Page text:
Should broadband customers be excited about HS2?
Rural broadband campaigners baulked at the government's decision to splash out £33 billion on the HS2 high-speed rail project.
Opponents of the development argued that the huge sum of taxpayers' money could be far better spent. If the aim of the project is to make England more connected, why not invest in broadband instead?
With faster broadband networks, businesses will be able to keep in touch via solutions such as videoconferencing, rather than having to rely on face-to-face meetings. Not only would this arguably negate the need for a costly new rail line, it would also benefit the environment.
It looks like the coalition is eager to address critics of the scheme. This week, Transport Minister Simon Burns promised that the major rail development will not just lead to faster trains - it'll also produce new high-speed broadband infrastructure.
Confused about how a train line will help your internet connection go faster? Well, the politician explained that plans are in the pipeline to run fibre optic cables capable of supporting the next generation of broadband services alongside the track. Apparently, the path of the route is being designed with the goal of allowing a "broadband highway" to be built without causing any further interruption or damage to the countryside.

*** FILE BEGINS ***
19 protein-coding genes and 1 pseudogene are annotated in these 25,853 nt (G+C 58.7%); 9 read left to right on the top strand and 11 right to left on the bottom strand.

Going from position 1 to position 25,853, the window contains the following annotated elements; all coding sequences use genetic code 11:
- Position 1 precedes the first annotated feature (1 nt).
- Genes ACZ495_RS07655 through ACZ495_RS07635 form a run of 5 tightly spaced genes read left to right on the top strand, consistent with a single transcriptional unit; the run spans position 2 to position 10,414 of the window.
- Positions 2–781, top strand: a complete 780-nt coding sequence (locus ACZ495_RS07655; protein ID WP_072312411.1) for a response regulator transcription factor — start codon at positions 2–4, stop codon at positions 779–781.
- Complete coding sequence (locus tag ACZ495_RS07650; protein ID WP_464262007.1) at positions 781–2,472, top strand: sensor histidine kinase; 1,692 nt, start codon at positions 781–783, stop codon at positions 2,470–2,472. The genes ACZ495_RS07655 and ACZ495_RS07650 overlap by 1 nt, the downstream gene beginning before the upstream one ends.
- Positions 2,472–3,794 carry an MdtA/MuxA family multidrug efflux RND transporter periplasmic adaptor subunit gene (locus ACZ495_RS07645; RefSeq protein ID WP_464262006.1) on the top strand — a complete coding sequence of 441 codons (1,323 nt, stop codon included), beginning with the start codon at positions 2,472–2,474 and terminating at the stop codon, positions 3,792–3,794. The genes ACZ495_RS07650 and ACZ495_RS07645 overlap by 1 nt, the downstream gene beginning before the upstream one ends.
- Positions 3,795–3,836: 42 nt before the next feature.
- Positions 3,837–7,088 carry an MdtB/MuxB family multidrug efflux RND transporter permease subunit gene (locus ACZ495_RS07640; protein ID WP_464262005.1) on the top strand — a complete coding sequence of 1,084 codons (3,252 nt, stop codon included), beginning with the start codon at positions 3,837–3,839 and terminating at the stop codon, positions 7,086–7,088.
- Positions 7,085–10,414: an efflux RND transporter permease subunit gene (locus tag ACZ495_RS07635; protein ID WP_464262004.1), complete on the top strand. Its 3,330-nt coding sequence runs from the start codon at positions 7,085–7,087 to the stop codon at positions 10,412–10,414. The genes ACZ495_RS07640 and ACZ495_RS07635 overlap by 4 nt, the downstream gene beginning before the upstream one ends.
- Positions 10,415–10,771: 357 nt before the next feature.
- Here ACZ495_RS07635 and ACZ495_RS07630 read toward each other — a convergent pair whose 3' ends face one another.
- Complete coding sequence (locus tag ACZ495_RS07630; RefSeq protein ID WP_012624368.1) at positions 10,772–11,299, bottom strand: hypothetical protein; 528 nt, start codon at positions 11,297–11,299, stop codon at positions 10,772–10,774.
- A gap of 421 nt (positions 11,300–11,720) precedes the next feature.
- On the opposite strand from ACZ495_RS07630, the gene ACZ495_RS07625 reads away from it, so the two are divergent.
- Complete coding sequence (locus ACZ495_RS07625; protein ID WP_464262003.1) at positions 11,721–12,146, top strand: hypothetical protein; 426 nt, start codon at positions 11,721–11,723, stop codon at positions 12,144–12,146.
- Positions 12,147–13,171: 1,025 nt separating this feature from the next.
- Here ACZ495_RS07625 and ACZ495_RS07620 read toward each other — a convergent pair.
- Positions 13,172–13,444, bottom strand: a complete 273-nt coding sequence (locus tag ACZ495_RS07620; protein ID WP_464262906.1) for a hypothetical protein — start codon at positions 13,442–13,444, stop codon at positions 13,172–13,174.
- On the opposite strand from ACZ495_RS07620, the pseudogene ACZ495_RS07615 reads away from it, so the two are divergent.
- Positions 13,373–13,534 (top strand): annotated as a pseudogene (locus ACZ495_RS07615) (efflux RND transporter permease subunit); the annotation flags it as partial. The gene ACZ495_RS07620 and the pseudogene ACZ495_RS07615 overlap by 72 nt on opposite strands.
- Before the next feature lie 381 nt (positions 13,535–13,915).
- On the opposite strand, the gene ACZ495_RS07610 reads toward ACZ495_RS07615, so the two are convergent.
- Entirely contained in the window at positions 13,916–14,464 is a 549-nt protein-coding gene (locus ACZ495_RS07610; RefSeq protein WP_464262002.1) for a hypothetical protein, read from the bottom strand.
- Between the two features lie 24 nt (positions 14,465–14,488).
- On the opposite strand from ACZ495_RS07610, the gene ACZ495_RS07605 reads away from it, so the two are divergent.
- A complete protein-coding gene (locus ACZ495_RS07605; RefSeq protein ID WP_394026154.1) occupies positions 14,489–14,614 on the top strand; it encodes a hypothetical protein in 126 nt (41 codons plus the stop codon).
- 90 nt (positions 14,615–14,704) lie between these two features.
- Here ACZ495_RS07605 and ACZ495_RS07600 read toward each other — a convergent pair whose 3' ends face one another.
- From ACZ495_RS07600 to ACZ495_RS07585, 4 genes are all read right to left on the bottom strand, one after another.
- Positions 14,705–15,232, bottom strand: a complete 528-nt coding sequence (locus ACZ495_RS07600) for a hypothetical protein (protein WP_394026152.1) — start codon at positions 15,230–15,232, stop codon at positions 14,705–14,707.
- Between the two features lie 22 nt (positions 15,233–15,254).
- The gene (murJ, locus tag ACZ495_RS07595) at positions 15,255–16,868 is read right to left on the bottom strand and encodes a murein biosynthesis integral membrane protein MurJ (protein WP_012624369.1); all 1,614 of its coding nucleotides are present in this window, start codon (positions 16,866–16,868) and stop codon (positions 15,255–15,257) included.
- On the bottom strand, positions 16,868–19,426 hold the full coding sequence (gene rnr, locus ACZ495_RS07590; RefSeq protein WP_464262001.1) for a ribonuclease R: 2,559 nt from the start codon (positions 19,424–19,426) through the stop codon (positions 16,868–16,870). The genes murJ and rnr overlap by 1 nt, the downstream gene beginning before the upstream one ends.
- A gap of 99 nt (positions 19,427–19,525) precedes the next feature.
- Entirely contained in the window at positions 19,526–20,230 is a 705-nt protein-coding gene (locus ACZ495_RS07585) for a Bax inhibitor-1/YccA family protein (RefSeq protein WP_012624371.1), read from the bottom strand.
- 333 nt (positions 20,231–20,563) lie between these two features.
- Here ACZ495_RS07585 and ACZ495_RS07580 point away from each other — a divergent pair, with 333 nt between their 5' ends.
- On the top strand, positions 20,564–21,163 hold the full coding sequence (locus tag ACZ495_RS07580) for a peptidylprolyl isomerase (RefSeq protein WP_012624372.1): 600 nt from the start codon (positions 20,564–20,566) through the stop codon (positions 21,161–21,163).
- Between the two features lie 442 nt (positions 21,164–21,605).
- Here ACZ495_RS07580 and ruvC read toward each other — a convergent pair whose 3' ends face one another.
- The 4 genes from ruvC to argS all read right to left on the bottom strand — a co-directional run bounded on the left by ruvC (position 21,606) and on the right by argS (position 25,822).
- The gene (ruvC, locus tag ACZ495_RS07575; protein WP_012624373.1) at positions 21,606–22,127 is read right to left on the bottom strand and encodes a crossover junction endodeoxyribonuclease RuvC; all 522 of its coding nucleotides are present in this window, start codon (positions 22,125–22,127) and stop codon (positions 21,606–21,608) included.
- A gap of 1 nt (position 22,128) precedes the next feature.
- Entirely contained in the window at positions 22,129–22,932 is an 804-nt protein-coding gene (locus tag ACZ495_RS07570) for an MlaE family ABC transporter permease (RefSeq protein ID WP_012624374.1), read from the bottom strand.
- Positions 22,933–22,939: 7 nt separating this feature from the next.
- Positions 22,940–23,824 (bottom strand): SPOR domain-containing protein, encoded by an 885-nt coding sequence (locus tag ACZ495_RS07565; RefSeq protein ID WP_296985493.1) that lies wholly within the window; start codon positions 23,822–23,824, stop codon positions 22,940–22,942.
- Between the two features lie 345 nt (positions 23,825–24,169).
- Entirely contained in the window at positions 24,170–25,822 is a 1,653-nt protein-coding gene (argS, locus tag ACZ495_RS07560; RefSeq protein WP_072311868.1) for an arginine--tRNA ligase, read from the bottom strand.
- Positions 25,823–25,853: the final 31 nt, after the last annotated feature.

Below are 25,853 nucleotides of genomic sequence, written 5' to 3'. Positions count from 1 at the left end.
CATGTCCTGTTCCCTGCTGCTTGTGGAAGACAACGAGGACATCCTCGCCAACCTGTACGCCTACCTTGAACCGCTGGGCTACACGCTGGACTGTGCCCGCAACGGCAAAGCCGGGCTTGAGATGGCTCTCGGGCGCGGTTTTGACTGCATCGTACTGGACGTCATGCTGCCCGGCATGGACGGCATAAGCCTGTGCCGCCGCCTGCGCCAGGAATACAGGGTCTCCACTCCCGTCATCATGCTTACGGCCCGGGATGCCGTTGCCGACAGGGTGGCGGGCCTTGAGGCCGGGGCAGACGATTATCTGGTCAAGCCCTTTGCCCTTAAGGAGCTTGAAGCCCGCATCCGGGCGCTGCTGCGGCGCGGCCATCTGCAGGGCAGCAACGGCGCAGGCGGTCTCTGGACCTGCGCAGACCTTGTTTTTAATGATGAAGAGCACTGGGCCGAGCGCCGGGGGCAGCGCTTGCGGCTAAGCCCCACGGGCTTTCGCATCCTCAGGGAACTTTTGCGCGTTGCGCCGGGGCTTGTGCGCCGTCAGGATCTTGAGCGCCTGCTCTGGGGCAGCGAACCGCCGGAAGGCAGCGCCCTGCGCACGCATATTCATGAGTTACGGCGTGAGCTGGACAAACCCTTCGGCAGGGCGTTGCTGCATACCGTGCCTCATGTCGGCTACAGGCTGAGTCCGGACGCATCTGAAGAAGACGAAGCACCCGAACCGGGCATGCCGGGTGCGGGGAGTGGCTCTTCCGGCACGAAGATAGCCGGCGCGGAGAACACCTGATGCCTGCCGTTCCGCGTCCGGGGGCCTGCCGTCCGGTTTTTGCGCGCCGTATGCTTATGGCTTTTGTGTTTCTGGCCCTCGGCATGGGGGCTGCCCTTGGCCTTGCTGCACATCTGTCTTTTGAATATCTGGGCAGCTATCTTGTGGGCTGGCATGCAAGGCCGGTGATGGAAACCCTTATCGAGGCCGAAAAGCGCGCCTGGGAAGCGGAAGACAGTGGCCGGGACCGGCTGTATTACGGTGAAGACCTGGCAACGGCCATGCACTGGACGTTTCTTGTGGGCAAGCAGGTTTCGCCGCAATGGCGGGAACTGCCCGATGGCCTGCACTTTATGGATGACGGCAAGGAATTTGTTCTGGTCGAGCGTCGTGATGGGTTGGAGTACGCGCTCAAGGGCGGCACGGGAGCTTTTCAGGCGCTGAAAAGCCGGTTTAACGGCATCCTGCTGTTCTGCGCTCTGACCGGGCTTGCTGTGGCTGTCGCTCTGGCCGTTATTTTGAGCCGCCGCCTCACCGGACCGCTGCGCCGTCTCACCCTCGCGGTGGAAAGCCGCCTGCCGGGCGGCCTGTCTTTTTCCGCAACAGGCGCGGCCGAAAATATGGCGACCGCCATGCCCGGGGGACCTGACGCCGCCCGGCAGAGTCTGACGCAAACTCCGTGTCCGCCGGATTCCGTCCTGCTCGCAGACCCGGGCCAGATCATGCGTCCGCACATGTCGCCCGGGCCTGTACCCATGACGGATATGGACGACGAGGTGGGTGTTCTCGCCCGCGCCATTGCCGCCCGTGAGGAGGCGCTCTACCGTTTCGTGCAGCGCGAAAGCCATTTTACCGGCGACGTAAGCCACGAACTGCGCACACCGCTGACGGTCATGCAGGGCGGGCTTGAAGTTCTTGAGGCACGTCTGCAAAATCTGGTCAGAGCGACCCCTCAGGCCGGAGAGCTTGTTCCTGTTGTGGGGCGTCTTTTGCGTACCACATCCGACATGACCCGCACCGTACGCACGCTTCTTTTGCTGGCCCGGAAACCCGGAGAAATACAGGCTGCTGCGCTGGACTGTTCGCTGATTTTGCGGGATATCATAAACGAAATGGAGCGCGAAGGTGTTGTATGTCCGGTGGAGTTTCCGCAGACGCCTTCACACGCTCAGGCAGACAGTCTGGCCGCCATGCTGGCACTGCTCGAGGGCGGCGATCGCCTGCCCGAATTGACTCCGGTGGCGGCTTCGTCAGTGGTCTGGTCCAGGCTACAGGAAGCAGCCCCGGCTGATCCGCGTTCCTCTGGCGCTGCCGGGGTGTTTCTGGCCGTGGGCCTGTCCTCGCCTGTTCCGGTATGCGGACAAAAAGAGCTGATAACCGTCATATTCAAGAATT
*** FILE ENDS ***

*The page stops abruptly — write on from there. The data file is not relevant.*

If Mr Burns is true to his word and HS2 does indeed spawn an advanced fibre broadband network, then suddenly the project seems a lot more appealing.
However, the plans shouldn't be touted as any kind of short-term solution to the UK's rural broadband woes. Firstly, construction isn't due to begin until 2017, two years after the government's deadline for the delivery of super-fast broadband to 90 per cent of the country.
Secondly, the first phase of the project only runs between London and Birmingham, meaning any resulting broadband networks are unlikely to be of benefit to residents and businesses across the rest of the country.
The second phase will run to Manchester, Leeds and points further north but is not due to open to passengers until 2033 - so for most consumers, don't hold your breath if you're hoping HS2 will lead to any kind of short-term improvement in broadband speeds.
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